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Walmart and Microsoft team up for US bid for TikTok

Updated: Sep 24, 2020

Microsoft has teamed up with supermarket chain Walmart for its bid to buy TikTok's American business, while the video-sharing app's current owner, China-based Bytedance, has reportedly begun preparations for a temporary shutdown in the United States.

Bytedance is still in talks with various other parties about selling the TikTok business in the US and other markets like; Canada, Australia and New Zealand. Next to going on the PR and legal offensive over President Donal Trump's plans to ban the app.

Trump's plan to ban the app would likely be called of if TikTok was owned by an American Company. Although the US government would still need to approve the deal with any new owner for that to be assured.

It's thought that Walmart was originally part of a group of possible bidders rallied by Japan's Softbank, but switched sides to ally with Microsoft to acquire the business. Microsof has been a favourite to acquire for some time now, but rival tech company Oracle has also put together a consortium to bid for TikTok's American operations.

Trumps has said that American will be banned from transacting with TikTok from 15 September., and ordered Bytedance to offload all its US assets by 12 November. The ban is seen as part of Trump's "I'm though on China'' election schtick, and is officially motivated by the presidents concerns that the Chinese government has acces to TikTok's global audience and user-data.

Bytedance has denied all the allegations being made against it regarding China's access to its global audience and data, and te firm's lawyers will tell US judges that Trump’s executive orders instigating the ban and ordering the asset sale are illegal and unconstitutional.

Either way, Trump's government is going to want a prominent American company leading the consortium that buys the app's US business, hence Walmart was a good partner for Softbank. It's though though, that the President's team reckons that a tech firm fronting the bid would more in line with the "it’s because we’re concerned about the data, honest" narrative, that is why Walmart would be better off with Microsoft.

The supermarket firm says it reckons an interest in TikTok would help it;

“reach and serve omnichannel customers as well as grow our third-party marketplace and advertising businesses”.
“We are confident that a Walmart and Microsoft partnership would meet both the expectations of US TikTok users while satisfying the concerns of US government regulators”.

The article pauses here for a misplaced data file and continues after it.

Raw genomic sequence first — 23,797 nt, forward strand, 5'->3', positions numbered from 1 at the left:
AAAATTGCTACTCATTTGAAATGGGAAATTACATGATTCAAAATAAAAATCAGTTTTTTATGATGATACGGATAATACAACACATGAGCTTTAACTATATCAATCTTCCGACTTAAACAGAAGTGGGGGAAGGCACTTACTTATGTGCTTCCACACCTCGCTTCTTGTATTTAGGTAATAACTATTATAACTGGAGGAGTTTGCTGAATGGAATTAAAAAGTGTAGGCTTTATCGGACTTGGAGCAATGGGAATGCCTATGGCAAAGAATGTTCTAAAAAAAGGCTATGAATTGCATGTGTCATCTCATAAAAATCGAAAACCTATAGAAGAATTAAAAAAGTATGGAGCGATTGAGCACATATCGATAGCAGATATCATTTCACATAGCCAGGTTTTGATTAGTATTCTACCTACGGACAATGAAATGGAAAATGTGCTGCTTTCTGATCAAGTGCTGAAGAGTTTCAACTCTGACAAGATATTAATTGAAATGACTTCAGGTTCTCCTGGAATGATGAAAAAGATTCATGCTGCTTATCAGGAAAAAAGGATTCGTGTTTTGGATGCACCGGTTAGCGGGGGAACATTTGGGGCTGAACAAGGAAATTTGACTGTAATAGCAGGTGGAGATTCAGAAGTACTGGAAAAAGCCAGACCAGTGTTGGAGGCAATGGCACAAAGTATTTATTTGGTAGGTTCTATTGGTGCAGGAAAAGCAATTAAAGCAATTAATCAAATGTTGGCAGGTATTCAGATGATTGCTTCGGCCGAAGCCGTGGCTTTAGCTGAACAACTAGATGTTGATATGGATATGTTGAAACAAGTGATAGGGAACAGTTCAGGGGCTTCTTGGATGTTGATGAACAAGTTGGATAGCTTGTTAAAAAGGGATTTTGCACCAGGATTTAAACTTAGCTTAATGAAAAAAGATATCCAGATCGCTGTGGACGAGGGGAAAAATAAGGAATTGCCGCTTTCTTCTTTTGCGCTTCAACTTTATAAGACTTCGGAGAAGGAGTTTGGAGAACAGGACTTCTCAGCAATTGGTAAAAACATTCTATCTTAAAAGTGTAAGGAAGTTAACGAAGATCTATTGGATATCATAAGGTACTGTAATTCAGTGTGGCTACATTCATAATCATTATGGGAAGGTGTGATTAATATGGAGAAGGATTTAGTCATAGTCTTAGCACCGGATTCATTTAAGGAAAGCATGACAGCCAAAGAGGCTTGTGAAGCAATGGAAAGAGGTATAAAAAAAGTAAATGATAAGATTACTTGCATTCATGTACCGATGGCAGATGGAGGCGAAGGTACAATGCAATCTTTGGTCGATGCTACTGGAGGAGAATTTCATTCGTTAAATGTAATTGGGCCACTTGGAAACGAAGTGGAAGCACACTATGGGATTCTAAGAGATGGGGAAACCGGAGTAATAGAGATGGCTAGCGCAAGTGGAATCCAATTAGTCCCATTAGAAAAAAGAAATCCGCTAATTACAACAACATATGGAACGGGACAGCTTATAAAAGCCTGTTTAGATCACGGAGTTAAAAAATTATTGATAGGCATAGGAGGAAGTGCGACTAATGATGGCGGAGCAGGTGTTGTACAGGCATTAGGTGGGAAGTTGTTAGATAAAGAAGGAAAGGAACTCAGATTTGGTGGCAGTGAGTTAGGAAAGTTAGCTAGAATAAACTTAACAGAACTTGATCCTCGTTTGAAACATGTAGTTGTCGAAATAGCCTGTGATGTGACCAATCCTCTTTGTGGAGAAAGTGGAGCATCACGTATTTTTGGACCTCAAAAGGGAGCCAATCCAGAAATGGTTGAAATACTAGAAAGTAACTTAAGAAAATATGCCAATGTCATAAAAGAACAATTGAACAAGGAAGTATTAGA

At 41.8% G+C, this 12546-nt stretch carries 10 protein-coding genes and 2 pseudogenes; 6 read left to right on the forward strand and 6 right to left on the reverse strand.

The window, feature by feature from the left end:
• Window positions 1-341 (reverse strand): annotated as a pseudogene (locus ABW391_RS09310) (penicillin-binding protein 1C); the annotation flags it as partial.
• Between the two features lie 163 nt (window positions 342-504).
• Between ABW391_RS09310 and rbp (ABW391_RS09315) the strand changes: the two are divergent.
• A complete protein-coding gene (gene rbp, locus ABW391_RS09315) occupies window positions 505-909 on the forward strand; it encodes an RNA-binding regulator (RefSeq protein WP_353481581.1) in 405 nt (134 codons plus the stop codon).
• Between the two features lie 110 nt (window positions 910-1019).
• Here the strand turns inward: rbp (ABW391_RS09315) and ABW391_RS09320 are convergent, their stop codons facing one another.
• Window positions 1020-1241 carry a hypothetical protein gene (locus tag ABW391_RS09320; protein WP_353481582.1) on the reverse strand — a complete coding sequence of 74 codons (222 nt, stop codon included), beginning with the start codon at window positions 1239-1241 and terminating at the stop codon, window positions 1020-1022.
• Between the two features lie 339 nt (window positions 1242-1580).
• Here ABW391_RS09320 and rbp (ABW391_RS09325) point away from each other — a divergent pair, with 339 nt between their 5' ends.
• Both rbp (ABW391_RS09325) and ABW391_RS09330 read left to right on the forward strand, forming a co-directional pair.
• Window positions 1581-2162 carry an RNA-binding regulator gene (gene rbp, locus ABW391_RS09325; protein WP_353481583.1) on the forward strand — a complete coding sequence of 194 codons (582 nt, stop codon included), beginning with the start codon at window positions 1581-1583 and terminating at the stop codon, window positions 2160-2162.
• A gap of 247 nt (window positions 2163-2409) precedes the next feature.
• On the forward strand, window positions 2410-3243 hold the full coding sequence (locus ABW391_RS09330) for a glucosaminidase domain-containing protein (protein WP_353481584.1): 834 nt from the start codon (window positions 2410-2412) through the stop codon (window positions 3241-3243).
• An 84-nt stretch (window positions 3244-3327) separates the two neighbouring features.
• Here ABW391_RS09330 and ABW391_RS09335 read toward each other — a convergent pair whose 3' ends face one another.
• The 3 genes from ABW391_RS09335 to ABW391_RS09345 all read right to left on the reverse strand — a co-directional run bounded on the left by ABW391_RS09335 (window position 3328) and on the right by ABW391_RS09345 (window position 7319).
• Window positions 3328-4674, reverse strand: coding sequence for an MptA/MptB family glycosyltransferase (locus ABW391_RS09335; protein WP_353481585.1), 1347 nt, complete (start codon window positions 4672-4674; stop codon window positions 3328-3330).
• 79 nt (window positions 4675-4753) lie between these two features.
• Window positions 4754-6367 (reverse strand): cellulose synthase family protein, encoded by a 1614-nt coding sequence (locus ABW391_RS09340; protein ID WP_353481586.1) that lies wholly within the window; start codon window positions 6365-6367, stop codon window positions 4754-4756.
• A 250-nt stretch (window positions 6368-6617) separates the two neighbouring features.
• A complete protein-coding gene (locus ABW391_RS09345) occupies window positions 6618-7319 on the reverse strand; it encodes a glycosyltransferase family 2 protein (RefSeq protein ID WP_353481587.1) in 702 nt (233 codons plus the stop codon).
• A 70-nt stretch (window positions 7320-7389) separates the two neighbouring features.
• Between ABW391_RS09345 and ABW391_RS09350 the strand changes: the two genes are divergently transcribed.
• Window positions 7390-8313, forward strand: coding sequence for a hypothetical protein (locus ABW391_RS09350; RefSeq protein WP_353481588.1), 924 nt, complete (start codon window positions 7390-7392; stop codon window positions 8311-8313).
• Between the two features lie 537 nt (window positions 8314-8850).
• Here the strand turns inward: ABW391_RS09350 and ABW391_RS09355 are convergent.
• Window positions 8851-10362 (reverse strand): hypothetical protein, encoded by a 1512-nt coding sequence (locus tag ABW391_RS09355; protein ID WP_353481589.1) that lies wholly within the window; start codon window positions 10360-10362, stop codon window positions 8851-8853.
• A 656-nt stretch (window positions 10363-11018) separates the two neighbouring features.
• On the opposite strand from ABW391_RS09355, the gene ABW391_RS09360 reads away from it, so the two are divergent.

The sale of the US TikTok business seems certain. The sudden departure this week of the app’s new American boss Kevin Mayer – mainly because his global CEO role is looking less global – pretty much confirms the imminent sale. Sources say Bytedance could pick their preferred bidder later today.

It’s not clear what that means for Trump’s 15 Sep ban when sales talks get ramped up a gear after they picked a preferred bidder. If the sales is completed before 12 November, will TikTok be allowed to continue its operations Stateside in the meantime?

Due to the uncertainty, TikTok has already implemented a hiring freeze for most open positions, bringing in only 5% of the staff it planned to recruit. Bytedance has also apparently instructed its engineers to make plans for a temporary shutdown of the TikTok app in the US, and is also making separate plans for TikTok U.S. employees and vendors to be compensated in the event of a shutdown.

According to Reuters, the company also has plans in place for compensating TikTok’s American employees, suppliers and partners if the ongoing political challenges result in any downtime. Though, sources say, those plans are very much a contingency that Bytedance bosses still hope won’t need to be put into effect.

A TikTok spokesman said in a statement;

“As any responsible company would do, we are simultaneously developing plans to try to ensure that our U.S. employees continue to get paid in any outcome.”

A spokesperson for TikTok told Reuters:

“We are confident that we will reach a resolution that ensures TikTok is here for the long run for the millions of Americans who come to the platform for entertainment, self-expression, and connection. As any responsible company would do, we are simultaneously developing plans to try to ensure that our US employees continue to get paid in any outcome”.

Meanwhile, TikTok’s US General Manager Vanessa Pappas will fill in as interim CEO. Pappas worked at YouTube for seven years before joining TikTok in 2018 and has been a vocal defender of the app in the face of Trump’s various attacks.